[R] Regsubsets statistics
Thomas Lumley
tlumley at u.washington.edu
Thu Aug 9 14:46:31 CEST 2007
On Wed, 8 Aug 2007, Markus Brugger wrote:
>
> Dear R-help,
>
> I have used the regsubsets function from the leaps package to do subset
> selection of a logistic regression model with 6 independent variables and
> all possible ^2 interactions. As I want to get information about the
> statistics behind the selection output, I´ve intensively searched the
> mailing list to find answers to following questions:
>
> 1. What should I do to get the statistics behind the selection (e.g. BIC)?
> summary.regsubsets(object) just returns "*" meaning "in" or " " meaning out.
> For the plot function generates BICs, it is obviously that these values must
> be computed and available somewhere, but where? Is it possible to directly
> get AIC values instead of BIC?
These statistics are in the object returned by summary(). Using the first example from the help page
> names(summary(a))
[1] "which" "rsq" "rss" "adjr2" "cp" "bic" "outmat" "obj"
> summary(a)$bic
[1] -19.60287 -28.61139 -35.65643 -37.23388 -34.55301
> 2. As to the plot function, I´ve encountered a problem with setting the ylim
> argument. I fear that this (nice!) particular plot function ignores many of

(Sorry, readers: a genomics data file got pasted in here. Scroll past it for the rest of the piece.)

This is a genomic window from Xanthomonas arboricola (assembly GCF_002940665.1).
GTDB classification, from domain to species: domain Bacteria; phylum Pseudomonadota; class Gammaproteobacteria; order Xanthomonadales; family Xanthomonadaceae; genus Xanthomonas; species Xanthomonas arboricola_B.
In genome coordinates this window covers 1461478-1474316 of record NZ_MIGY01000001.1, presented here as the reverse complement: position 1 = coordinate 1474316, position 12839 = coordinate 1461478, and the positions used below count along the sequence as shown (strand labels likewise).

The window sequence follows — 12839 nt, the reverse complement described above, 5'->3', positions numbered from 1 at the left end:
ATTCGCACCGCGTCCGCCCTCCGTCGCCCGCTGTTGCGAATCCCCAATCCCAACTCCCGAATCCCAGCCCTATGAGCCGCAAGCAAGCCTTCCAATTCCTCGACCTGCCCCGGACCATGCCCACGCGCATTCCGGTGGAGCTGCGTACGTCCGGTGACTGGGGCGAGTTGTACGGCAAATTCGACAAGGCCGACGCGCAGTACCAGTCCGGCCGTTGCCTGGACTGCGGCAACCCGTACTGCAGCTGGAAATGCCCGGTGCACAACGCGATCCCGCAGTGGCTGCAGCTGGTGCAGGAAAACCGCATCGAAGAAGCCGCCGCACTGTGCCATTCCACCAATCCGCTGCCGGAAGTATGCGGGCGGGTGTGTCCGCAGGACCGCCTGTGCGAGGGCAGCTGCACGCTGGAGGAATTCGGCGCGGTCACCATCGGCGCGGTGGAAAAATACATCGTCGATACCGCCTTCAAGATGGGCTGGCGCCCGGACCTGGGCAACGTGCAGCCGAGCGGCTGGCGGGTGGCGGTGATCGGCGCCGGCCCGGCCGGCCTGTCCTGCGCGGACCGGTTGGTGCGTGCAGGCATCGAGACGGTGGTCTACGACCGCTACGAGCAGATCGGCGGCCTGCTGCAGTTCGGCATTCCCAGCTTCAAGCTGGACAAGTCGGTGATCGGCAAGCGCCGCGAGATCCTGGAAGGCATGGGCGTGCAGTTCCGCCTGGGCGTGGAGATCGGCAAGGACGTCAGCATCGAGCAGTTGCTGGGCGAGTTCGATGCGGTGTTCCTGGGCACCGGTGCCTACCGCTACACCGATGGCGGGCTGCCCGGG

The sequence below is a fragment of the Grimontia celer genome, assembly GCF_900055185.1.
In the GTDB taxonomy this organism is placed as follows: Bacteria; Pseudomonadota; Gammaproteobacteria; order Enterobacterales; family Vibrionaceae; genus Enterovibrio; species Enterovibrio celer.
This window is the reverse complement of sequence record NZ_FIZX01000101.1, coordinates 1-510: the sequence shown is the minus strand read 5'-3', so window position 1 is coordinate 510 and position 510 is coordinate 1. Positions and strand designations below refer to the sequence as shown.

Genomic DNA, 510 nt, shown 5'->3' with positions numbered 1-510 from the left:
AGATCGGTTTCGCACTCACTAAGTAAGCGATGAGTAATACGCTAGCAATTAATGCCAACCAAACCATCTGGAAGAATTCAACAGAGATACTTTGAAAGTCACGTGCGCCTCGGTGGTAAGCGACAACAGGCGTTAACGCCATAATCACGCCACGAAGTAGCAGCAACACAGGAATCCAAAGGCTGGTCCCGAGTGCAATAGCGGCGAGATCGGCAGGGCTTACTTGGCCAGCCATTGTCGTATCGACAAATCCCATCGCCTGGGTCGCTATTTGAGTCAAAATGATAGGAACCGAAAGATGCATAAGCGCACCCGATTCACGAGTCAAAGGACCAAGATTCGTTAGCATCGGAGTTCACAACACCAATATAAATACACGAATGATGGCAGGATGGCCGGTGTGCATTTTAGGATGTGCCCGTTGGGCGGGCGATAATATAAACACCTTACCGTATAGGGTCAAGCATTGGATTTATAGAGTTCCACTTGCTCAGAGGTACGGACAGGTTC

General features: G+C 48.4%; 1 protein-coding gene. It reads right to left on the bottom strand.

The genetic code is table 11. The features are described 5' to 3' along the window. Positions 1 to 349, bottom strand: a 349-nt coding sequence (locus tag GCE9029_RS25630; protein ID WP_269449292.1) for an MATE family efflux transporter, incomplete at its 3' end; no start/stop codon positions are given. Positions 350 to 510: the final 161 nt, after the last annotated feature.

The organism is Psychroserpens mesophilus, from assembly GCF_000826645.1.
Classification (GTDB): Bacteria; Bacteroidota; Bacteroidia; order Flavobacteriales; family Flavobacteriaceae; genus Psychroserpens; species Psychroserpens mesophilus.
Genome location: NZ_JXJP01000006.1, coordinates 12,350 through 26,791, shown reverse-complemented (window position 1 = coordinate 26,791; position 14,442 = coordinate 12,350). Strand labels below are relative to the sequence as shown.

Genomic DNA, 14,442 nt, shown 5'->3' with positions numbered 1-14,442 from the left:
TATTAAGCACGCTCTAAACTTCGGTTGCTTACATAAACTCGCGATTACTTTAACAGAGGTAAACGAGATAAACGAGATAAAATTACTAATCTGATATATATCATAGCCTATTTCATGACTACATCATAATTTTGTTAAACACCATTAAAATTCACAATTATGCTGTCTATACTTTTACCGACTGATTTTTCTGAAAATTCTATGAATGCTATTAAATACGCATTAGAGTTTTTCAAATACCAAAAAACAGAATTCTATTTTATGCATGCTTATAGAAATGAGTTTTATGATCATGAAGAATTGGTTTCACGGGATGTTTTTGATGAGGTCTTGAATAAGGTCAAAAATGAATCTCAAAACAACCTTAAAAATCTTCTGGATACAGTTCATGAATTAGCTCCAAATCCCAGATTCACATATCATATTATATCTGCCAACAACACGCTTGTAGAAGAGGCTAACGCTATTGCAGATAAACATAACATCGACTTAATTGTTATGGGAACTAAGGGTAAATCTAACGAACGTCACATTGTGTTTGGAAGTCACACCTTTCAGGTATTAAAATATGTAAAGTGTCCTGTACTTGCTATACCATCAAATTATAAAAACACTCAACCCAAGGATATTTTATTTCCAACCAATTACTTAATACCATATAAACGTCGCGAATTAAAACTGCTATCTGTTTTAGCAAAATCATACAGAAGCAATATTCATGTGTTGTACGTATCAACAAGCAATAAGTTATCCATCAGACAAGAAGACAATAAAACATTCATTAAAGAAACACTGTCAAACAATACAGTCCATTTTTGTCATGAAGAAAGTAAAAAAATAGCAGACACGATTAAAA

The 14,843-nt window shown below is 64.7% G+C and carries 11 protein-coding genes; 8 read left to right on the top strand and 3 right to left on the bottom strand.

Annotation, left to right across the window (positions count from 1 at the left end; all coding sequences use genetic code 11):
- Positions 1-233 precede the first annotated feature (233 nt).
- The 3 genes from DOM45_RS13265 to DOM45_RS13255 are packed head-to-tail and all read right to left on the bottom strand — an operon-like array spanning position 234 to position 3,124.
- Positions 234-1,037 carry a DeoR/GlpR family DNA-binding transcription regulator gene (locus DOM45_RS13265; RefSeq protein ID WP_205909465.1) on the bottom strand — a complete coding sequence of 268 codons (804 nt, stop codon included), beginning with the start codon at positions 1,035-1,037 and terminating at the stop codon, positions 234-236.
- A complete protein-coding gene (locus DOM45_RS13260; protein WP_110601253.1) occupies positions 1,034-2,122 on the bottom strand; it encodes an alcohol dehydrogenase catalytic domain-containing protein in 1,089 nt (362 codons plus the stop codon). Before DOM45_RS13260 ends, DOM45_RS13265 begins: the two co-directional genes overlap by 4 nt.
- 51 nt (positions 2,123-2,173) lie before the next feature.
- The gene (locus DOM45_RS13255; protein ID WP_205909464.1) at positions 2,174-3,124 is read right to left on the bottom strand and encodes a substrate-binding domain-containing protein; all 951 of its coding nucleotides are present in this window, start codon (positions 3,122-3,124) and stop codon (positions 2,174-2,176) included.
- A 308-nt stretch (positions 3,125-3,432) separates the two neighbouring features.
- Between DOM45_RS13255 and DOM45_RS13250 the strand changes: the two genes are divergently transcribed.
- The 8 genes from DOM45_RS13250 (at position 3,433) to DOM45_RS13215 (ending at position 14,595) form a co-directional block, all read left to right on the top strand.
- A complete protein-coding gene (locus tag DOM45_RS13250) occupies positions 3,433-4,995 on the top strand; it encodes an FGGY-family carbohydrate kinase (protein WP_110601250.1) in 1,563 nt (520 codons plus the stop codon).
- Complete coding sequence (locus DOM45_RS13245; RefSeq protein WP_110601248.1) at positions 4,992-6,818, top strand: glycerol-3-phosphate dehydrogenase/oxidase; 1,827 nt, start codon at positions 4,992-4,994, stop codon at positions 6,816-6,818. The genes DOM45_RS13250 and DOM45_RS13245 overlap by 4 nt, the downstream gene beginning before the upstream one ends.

> these additional arguments. How can I nevertheless change this setting?
You can't (without modifying the plot function). The ... argument is required for inheritance [ie, required for R CMD check] but it doesn't take graphical parameters
> 3. For it is not explicitly mentioned in the manual, can I really use
> regsubsets for logistic regression?
>
No. If your data set is large enough relative to the number of variables, you can fit a model with all variables and then apply regsubsets() to the weighted linear model arising from the IWLS algorithm. This will give an approximate ranking of models that you can then refit exactly. This is useful if you wanted to summarize the best few thousand models on 30 variables but not if you want a single model. On the other hand, regsubsets() isn't useful if you want a single model anyway.
-thomas
Thomas Lumley Assoc. Professor, Biostatistics
tlumley at u.washington.edu University of Washington, Seattle
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